The last point of interest in ReadErrors is the use of the PARSE command, which provides great power for breaking up strings into their component parts. This instruction has many different forms and options. One of these forms is illustrated by' the code we used to break up a compiler error message, contained in the variable instring: parse var instring fname line_num severity . Message This line of code beaks up instring into substrings using blank space as delimiters. The first substring is placed in the variable fname, the second in line_num, the third in severity, and the remainder of
instring is placed in the variable message.
THE ERROR LOCATOR - NEXTERR The last of our modules is NextErr (Listing Four), which highlights the next error message in the message window, and jumps the cursor to die line containing die error in the source file window. If y'ou have been able to follow the explanation of the previous three modules, then you will find the code of NextErr self-explanatory. The only point worth noting is the use of the GetClipO function, which corresponds the SetClipO function used in CygCC. We use GetClip to recover from the clipboard the number of lines which were in the source file when it was compiled.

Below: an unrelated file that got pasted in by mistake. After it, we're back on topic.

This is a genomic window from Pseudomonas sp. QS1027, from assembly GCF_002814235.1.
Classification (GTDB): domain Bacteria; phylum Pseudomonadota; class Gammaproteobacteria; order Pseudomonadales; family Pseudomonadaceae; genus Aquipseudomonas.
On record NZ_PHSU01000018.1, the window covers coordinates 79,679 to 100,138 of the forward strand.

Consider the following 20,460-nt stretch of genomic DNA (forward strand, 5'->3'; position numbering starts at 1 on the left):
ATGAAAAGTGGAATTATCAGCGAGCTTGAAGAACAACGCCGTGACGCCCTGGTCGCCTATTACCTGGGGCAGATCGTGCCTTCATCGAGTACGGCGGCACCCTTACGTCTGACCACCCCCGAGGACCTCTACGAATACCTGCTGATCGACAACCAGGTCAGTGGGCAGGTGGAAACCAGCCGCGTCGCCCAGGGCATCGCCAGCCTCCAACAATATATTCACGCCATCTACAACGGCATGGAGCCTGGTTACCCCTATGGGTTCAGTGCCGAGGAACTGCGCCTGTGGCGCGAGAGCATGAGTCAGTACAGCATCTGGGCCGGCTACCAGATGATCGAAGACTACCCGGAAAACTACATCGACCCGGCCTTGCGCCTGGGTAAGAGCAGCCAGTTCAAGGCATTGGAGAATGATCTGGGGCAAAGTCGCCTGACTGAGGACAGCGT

Using this information, NextErr can correctly find the line containing the next error, even if the user has added or deleted lines in the course of correcting previous errors.
IN CONCLUSION... The CygCC program presented in this article was intended to provide an in-depth introduction to Arexx with a really functional example program. There are several interesting aspects of Arexx that wre could not address in the space of this article - compound variables, interactive tracing, and function libraries, to name just a fewr. Nevertheless, readers who have followed through the example code should now' have a good idea of how' Arexx can be used to bring several different application programs together into one coherent wdiole. Of course, the only wrayr to really' learn